In this paper the traditional approach in electric power generation is to have centralized plants distributing electricity through an extensive transmission & distribution network. Distributed generation (DG) provides electric power at a site closer to the customer, eliminating the unnecessary transmission and distribution costs and also discuss about issues that arise from the use of distribute generation, policy context for distributed generation in India. A fundamental shift is taking place in the way in which electricity is being produced and distributed. Traditionally, the ‘proper' manner of production of electricity has been in large, centralized power stations from where it is distributed to load centers through equally massive transmission networks.
Keywords: distributed generation, renewable sources, issues and policy related to distributed generation.
[...] An energy source that produces at the time of high demand (over a 24 hour period) has greater value to both the Utility and the Customer. Periods of peak load are the most expensive time because the Utility has to have that capacity available, yet that same capacity will remain idle during other parts of the day. Solar Energy is a good fit with daily load peaks where summer air conditioning is required and does not need to be "dispatchable" as it can pass surplus power back to the grid during the day, while drawing on the grid at night. [...]
[...] DG ADVANTAGES/ DISADVANTAGES OF Salient advantages of DG are: - Low gestation because major equipment can be factory made - Modular, which makes it possible to build up capacity in stages (true for many of the technologies) - Improvement in system reliability is possible - Empowering of users, who have better say in operation and other related matters -Lower costs since the costs of transmission lines are avoided - Cleaner, when based on non-conventional energy sources - Inflation proof, again when based on nonconventional energy sources or on a captive fuel - Load following capability can be built in by use of hybrids. [...]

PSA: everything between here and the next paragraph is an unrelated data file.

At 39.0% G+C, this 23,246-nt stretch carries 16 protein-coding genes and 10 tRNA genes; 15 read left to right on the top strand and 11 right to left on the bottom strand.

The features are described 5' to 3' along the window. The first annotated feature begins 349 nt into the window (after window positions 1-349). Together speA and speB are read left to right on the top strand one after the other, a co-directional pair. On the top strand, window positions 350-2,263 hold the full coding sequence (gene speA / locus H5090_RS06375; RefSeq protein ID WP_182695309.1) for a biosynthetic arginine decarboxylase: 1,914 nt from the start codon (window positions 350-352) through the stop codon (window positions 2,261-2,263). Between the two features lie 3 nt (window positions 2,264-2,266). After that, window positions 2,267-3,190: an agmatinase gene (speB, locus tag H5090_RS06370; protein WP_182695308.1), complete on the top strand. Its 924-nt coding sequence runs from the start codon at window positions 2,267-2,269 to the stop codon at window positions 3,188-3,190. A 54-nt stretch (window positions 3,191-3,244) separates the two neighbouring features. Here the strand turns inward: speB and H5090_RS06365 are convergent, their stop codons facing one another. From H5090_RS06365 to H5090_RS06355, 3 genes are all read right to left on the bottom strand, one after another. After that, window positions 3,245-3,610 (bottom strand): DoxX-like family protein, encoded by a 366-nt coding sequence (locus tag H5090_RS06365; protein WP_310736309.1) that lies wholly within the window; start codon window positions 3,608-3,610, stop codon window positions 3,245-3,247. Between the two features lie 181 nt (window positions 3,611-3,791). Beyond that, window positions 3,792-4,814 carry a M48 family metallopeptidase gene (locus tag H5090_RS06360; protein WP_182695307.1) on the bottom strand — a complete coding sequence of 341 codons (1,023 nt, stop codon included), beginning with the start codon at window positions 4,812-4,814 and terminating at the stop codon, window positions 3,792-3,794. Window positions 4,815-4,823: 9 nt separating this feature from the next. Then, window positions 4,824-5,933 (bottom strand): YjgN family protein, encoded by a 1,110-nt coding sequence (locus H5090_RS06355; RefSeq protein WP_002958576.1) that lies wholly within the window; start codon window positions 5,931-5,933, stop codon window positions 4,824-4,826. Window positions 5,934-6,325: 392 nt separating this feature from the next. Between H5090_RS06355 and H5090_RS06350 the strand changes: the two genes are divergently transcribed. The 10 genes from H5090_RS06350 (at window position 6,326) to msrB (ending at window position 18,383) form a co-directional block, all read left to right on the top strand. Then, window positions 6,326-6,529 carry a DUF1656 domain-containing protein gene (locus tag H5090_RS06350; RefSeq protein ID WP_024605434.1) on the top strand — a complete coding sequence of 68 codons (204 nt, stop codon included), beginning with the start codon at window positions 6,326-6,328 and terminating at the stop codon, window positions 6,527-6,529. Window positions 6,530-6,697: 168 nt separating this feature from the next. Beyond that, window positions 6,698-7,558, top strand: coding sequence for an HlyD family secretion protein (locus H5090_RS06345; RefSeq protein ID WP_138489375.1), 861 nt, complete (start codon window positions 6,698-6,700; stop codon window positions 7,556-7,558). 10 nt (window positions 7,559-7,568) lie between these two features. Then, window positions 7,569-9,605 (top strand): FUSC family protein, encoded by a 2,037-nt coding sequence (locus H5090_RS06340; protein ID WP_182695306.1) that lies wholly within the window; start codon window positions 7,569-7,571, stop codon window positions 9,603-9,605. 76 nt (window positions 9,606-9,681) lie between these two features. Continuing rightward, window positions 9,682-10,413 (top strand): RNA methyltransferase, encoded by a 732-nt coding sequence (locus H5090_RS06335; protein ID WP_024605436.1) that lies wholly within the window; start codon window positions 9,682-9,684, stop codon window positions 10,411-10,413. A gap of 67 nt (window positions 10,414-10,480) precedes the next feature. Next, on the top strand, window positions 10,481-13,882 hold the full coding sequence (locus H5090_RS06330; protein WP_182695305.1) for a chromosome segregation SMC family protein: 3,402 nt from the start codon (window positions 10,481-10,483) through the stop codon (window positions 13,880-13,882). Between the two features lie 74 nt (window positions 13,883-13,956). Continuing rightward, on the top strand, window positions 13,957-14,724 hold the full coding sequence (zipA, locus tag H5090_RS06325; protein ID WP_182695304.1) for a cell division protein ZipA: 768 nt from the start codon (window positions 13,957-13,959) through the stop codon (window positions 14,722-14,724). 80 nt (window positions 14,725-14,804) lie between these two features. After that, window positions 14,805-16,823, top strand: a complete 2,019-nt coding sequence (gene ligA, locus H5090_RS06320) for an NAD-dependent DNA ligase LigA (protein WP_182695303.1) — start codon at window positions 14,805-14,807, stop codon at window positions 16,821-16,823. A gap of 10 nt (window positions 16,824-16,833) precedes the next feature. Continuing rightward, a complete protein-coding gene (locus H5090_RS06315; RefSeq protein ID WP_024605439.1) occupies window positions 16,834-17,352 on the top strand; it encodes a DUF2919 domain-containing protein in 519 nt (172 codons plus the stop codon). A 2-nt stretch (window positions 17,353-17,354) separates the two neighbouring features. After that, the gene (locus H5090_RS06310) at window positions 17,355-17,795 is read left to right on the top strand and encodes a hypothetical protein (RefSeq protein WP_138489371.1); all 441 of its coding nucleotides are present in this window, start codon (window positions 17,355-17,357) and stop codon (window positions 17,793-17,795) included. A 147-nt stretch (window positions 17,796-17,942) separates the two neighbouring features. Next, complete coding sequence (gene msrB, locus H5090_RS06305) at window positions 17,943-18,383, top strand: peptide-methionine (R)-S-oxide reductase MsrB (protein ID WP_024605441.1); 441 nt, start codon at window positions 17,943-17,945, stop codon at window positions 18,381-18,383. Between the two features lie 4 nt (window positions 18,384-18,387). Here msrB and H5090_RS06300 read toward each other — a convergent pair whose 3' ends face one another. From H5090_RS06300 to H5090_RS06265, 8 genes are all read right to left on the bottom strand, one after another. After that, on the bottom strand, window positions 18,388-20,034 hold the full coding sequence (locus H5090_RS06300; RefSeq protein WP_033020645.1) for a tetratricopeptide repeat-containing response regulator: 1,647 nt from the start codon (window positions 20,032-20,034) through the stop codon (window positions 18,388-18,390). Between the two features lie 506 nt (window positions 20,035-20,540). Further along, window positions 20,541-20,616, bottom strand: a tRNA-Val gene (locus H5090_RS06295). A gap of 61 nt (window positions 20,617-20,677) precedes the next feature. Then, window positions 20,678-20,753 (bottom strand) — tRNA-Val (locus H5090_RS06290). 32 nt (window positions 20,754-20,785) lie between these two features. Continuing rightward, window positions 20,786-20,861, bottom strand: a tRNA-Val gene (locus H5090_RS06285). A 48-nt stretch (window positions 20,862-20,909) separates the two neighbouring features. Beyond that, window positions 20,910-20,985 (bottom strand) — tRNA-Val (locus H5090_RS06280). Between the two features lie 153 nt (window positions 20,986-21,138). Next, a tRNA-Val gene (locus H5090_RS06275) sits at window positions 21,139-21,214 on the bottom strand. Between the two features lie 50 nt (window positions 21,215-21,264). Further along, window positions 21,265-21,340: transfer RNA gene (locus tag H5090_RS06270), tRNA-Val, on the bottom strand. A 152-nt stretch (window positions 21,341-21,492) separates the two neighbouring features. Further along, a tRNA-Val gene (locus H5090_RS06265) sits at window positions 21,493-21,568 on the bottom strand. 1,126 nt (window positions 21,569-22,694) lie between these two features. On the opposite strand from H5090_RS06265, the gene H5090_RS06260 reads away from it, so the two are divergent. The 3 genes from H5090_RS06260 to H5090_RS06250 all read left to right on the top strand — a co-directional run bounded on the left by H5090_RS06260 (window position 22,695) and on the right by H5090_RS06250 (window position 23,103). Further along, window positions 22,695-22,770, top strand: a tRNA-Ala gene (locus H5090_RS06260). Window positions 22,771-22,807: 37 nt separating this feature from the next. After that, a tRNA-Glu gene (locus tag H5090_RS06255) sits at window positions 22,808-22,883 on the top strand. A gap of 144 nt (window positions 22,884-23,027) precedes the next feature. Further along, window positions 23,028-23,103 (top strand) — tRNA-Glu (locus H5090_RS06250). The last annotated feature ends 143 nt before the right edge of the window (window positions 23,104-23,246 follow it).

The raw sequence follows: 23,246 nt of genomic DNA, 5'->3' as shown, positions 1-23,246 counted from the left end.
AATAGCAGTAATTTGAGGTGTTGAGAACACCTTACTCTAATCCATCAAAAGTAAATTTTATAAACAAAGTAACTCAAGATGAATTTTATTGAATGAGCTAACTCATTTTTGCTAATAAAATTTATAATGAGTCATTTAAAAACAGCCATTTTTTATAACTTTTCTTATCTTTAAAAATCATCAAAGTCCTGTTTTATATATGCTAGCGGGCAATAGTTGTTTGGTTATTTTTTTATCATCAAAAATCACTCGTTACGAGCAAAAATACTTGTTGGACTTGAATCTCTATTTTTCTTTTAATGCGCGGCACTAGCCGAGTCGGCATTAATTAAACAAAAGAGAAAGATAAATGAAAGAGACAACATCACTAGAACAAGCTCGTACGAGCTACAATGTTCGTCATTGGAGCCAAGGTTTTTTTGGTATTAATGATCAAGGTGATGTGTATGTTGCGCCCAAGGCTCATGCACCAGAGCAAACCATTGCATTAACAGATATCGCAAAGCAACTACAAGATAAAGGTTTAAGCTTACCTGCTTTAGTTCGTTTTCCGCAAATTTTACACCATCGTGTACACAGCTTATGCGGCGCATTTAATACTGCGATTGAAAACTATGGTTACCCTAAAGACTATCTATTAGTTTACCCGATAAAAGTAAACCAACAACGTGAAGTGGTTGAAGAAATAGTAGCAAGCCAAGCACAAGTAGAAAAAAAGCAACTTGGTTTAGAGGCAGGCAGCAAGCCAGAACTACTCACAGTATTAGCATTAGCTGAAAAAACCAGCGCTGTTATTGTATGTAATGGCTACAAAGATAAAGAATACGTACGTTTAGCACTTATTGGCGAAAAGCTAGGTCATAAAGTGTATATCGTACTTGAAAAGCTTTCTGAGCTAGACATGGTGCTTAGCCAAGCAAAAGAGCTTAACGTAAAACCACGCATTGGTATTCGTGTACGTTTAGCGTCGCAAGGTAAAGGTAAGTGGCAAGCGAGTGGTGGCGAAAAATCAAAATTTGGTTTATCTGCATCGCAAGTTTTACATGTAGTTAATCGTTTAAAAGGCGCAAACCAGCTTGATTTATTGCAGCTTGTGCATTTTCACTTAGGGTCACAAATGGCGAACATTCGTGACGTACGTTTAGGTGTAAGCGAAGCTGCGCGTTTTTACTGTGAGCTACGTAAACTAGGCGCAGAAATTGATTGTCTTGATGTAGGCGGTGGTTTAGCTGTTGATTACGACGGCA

[...] Examples of renewable energy sources are: 1.Solar energy that can be converted to photovoltaic energy 2.Solar energy that can be converted to mechanical energy 3.Wind energy derived from the use of windmills When comparing the costs of different energy sources, an "apples to apples" comparison is not straightforward for the following reasons: Power stations are major increments of power, which does not easily make for comparison with distributed energy, which is installed in relatively small increments. The cost of finance is critical to renewable energy sources. [...]
[...] The Distributed Generation Coordinating Group in UK defines DG as generation plant that is connected to a distribution network and not to a transmission network”shown in “fig.3'. On the other hand, in America, DG is commonly defined as “Small scale generation of electric power by a unit sited close to the load being served”. Another simpler definition proposed by the American Council for an Energy Efficient Economy for Distribution Power Generation is technology that produces power outside of the utility”. [...]
[...] Optimal use of the existing grid assets? Inadequacies in distribution network have been one of the major reasons for poor supply of power. Distributed generation facilitates an optimal use of the grid that So, with these caveats, the table below compares both the Fossil Fuel and Renewable Energy sources in a distributed energy application. The table includes Solar Energy (Photovoltaics), Fuels Cells, Microturbines, Wind Turbines, and internal combustion engines 7. RELEVANCE OF DISTRIBUTED GENERATION IN INDIA In India, distributed generation has found three distinct markets. [...]
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